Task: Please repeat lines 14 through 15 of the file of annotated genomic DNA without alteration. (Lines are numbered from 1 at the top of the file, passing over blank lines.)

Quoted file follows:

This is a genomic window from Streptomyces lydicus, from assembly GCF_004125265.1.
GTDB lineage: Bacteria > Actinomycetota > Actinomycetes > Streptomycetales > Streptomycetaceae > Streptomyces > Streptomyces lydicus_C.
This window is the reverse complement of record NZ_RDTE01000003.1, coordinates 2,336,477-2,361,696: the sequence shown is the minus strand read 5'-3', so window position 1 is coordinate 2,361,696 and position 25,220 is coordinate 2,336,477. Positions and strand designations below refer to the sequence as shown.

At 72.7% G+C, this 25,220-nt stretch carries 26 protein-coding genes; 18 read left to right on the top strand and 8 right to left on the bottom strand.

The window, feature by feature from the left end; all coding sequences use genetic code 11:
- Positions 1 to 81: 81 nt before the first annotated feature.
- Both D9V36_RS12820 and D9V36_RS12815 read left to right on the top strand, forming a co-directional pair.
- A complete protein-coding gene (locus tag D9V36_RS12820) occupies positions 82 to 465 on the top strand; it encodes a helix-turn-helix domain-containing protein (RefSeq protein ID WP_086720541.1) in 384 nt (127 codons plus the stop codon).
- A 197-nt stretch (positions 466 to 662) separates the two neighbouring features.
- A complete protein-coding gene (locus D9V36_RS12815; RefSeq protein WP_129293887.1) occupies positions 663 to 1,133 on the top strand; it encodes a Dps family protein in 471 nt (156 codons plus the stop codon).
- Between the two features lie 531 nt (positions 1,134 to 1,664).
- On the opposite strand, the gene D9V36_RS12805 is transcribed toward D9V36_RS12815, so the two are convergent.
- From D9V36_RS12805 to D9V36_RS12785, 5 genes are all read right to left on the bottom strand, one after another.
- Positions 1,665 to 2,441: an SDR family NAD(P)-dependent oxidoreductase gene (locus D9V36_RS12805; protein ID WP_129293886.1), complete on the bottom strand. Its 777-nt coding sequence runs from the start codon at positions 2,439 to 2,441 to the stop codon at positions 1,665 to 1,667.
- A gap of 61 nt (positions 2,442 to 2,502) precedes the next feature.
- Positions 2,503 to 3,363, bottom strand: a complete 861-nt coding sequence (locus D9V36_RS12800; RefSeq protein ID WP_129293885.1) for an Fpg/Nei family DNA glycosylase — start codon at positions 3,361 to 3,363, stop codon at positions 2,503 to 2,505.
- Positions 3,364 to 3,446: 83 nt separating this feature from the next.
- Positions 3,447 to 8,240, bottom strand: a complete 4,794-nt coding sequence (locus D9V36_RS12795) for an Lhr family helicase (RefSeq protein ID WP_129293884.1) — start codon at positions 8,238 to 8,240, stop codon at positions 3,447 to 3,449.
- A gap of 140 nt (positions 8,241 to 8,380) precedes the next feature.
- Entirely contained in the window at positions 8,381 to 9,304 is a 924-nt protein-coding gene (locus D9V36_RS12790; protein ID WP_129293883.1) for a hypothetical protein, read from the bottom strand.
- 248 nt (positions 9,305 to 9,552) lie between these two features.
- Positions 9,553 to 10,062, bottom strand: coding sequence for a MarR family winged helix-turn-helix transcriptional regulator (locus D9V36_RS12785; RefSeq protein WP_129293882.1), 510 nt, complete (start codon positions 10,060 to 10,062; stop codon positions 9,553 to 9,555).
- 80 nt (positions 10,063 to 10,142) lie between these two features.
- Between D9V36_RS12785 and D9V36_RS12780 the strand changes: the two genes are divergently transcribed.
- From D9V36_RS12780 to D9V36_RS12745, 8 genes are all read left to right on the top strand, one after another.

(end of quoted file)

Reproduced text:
- Positions 1,665 to 2,441: an SDR family NAD(P)-dependent oxidoreductase gene (locus D9V36_RS12805; protein ID WP_129293886.1), complete on the bottom strand. Its 777-nt coding sequence runs from the start codon at positions 2,439 to 2,441 to the stop codon at positions 1,665 to 1,667.
- A gap of 61 nt (positions 2,442 to 2,502) precedes the next feature.